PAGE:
Victims of their own successBy Nestor U. Torre
Philippine Daily Inquirer
What is it about acting in teleseryes that compromises and ruins the work of even the best actors we have?
The question hangs over the TV drama scene like Damocles’ sword—and when it drops, as it all too often does, some carefully built-up careers and reputations lie in shambles.
Some possible factors: Teleseryes profess or pretend to be dramas, but they’re actually only melodramas that go for black-and-white characterizations, exaggeratedly emotional scenes, confusing complications, high-strung, “operatic” portrayals, and emotionalizing—not to further develop theme or character, but for their own sake.
In addition, there are cliché situations, relationships and performance flourishes to observe—again for their own sake.
For one thing, many teleseryes go for incredible “birth conundrums,” like this baby being switched in the maternity ward for that one, resulting years later in one person actually being the other! Or, a boy and a girl fall in love, only to realize with a shock that they’re actually siblings mysteriously separated in childhood!
Other cliché “requirements” include evil parents or stepparents, rich classmates or relatives who make life a living hell for the bida— and the deathless revenge motive that makes former victims think up horrific plots to get back at their oppressors.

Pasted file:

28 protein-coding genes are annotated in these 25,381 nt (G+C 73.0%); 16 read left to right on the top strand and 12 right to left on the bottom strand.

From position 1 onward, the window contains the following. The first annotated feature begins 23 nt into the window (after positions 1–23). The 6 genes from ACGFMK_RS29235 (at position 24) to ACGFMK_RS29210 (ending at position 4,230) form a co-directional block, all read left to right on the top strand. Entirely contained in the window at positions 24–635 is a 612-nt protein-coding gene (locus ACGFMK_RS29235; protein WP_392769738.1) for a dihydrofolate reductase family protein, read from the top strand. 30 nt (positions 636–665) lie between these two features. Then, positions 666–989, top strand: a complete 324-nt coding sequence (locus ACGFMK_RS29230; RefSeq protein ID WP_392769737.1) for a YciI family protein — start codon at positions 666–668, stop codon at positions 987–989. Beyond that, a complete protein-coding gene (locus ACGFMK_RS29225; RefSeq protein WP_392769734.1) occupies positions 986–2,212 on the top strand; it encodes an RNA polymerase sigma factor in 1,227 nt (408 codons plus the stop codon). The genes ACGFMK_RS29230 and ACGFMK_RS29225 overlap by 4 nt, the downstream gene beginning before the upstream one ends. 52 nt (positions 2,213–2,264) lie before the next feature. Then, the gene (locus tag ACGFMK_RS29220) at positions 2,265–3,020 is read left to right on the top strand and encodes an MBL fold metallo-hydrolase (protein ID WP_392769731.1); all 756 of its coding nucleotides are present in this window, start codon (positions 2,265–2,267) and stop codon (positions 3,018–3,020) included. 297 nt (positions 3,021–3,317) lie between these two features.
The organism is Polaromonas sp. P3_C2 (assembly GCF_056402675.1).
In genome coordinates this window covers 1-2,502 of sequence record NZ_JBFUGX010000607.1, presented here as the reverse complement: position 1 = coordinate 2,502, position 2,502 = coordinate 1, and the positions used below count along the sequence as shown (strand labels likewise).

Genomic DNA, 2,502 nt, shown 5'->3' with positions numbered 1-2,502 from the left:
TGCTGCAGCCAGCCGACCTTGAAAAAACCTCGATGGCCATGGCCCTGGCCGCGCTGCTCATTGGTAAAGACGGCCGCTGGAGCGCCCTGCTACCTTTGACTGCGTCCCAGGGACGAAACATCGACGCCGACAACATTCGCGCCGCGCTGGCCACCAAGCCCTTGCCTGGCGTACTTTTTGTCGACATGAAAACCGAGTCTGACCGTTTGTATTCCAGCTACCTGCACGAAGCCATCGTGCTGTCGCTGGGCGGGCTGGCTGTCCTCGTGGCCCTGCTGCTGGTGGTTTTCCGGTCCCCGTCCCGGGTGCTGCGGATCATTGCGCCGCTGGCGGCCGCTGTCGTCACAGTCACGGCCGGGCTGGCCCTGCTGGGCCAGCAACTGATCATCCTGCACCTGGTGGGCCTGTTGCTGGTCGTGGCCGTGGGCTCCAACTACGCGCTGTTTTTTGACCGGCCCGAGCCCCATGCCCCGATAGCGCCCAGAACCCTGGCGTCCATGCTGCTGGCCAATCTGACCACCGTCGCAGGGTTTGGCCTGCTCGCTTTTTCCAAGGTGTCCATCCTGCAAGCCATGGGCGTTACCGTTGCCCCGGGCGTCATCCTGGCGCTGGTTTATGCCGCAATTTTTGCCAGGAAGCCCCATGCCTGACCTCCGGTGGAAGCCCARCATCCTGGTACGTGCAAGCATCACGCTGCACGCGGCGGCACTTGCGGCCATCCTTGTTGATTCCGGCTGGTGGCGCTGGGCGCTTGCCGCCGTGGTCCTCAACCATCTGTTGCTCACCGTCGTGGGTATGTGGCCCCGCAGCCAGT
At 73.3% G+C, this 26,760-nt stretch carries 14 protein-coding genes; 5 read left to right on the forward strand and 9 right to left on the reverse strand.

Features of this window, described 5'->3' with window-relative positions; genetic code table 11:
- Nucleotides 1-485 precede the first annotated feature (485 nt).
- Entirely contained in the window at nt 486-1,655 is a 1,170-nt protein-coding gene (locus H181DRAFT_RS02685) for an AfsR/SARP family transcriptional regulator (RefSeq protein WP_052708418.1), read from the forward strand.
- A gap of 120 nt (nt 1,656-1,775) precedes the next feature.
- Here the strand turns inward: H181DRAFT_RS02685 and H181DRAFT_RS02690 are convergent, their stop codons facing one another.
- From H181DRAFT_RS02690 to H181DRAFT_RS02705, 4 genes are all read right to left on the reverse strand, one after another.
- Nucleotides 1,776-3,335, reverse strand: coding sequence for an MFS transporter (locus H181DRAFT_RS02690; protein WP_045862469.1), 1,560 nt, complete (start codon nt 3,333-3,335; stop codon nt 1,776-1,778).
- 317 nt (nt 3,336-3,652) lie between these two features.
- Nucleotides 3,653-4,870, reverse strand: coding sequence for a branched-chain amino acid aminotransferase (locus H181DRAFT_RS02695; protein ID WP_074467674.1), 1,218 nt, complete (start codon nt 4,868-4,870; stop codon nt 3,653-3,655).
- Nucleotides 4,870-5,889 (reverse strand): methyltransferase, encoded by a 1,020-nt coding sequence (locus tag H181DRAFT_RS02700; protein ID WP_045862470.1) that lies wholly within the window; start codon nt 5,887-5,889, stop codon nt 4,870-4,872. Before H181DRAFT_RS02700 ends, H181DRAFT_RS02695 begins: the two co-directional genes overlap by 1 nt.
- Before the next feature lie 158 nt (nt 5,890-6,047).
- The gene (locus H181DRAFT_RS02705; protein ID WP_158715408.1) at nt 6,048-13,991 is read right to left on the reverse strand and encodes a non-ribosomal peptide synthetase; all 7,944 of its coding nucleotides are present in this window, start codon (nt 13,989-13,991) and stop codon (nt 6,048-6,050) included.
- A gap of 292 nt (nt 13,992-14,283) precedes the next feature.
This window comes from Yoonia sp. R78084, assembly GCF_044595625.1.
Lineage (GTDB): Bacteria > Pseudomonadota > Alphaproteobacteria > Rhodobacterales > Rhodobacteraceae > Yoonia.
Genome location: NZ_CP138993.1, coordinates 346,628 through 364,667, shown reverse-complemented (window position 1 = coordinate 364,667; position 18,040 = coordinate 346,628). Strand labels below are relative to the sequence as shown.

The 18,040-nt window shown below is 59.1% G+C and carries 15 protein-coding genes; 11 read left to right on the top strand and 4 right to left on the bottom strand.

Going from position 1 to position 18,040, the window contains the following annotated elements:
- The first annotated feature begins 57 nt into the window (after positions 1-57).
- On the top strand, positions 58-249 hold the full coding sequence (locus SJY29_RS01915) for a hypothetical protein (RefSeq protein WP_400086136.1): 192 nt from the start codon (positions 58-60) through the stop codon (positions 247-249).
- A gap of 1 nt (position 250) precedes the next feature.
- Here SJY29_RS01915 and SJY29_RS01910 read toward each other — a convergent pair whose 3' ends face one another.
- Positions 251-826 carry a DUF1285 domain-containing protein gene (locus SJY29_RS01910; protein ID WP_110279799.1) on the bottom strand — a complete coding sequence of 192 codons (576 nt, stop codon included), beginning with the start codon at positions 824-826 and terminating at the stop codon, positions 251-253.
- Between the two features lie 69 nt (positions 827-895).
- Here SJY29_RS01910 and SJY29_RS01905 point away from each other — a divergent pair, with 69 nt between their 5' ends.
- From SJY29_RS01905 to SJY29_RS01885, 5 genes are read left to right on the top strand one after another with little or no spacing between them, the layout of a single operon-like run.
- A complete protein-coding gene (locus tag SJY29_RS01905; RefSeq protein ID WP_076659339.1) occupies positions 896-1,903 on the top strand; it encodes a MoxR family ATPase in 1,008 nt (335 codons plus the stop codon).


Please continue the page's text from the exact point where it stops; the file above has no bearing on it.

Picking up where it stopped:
Given these knee-jerk rules and regulations, it’s no wonder that even the best actors come up with frustratingly pat, predictable, and yet also far-out portrayals, done not to share a key insight into human nature, but only for effect.
To make matters worse, some successful teleseryes end up as victims of their own success, because they get extended, sometimes for months beyond their intended run, so new characters are introduced, and old ones are made to do bizarre things.
If you’re an actor in such a hit show and are required to act against your character’s established nature, how in the world can you sustain the artistic integrity and forms of your portrayal?
That’s why formerly subtle or “deep” performers come up with bad work, because they have to jazz up their portrayal.
They’re made to believe that subtle insights won’t be understood by the not very bright viewers, so they end up semaphoring their emotional signals and wearing their wounded hearts on their sleeves, for all the world to see and understand.
Most unfortunate of all are the formerly gifted actors who are cast in fantasy-dramas, where they have to play really weird characters, like a fine thespian who had to portray a combination of human and carabao!
He was a really gifted and experienced veteran with a number of awards to his name, but all he could do was weep as he tried vainly to make that implausible and even impossible combination come off.
He consoled himself with the fact that he was getting paid a ton of money to subvert his talent, but it still wasn’t enough.
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